Can men and women be just friends?
Imagine this scenario:
Boy and girl meet (at a public place – perhaps school, work, etc), through common friends or other connections of the sort. They spend some time together and after a few mutually enjoyable conversations, both parties decide that they like the other person’s company. A few weeks rush by…
A relationship (or any type of attraction) has never been mentioned (on either side). Whenever they ‘hang out,’ it is always in a very casual setting, and if there are any food or drinks involved, they either split the bill or take turns paying the tab. Both the girl and boy speak openly to each other about their past relationships or current flings; there is no sign of jealousy, simply the exchange of ‘friendly advice.’ They ultimately develop a very close friendship.
One day, while sharing a beer after watching a baseball game, the girl shares the news that her on and off boyfriend finally proposed and she is engaged.
The friend suddenly grew distant, and later reaches out to her saying that he cannot believe she did that to him. In his eyes, she lead him on knowing that he had deep feelings for her. He felt as if all of his ‘invested time’ has gone to waste.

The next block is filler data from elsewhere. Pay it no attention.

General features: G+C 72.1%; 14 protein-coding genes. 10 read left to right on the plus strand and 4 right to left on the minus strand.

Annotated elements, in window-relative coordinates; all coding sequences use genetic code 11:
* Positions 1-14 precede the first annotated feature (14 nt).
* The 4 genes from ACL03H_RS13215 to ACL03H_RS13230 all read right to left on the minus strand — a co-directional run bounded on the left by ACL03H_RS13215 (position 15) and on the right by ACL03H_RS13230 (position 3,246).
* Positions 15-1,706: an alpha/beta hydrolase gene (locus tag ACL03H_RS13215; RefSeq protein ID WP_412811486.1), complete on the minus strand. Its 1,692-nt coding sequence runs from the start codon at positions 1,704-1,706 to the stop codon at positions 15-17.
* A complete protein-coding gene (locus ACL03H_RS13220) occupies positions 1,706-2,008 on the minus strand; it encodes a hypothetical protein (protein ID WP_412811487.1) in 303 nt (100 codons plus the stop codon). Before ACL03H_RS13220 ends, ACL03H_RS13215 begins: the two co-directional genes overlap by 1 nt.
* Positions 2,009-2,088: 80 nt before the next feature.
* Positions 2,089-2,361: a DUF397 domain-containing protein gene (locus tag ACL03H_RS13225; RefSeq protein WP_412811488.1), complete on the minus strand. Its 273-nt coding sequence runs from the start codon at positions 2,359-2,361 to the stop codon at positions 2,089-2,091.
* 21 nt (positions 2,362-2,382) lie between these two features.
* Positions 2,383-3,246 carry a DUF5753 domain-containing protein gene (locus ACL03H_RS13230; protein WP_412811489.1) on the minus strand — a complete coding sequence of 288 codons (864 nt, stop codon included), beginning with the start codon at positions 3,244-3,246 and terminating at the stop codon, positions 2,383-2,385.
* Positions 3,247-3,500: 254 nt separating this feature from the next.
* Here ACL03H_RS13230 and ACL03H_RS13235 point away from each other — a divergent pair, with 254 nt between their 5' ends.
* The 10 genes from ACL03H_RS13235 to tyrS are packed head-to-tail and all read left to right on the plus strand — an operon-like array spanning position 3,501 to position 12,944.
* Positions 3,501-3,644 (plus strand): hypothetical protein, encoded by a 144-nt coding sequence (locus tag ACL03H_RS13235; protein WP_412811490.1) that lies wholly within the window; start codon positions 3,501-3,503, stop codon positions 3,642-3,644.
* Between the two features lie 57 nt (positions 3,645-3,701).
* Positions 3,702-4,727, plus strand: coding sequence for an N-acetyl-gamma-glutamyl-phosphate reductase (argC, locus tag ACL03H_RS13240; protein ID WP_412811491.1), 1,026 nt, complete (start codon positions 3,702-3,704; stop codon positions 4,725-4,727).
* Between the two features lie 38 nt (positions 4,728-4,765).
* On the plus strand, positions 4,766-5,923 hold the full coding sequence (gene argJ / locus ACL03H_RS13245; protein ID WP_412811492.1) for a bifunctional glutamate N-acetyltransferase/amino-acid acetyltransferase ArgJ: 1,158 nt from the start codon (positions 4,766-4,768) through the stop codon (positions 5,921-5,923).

^In a nutshell, here is the STORY OF MY LIFE (along with the lives of 98% of women).
I personally believe that men and women will only keep their relationship platonic if:
- One person is not interested
- Outer sources would impede the relationship’s growth:
- She/he is in a relationship (In this case, the ‘friend’ would ‘wait around’)
- She/he is your boss/ co-worker (would be inappropriate)
- She/he dated your friend (THE BRO CODE)
In all of these cases, you definitely wouldn’t mind hooking up with that person, but decide that it isn’t worth the drama.
Before even slightly touching this subject, I reflected on my current friendships with men, and asked myself this question: Why aren’t we together (or why haven’t we hooked up)? Answers varied from “because I’m off limits,” to “because we shouldn’t ruin our friendship.” Most of the time, however, the answer was simply “because I don’t want to.”
I asked some of my Instagram followers “Can men and women be friends?” and received about 50 very detailed comments, including two arguments and a block. Here are some of their responses:
“I don’t know about this one… maybe if they grew up together or they aren’t attracted to each other. My personal experience is that someone eventually may feel something more for the other, which can lead to a relationship / hook-up or mutual agreement that they should stop hanging out as often. Even if you’re friends for years I feel like at some point someone will start to wonder hmm what if? Which always = trouble for that friendship.”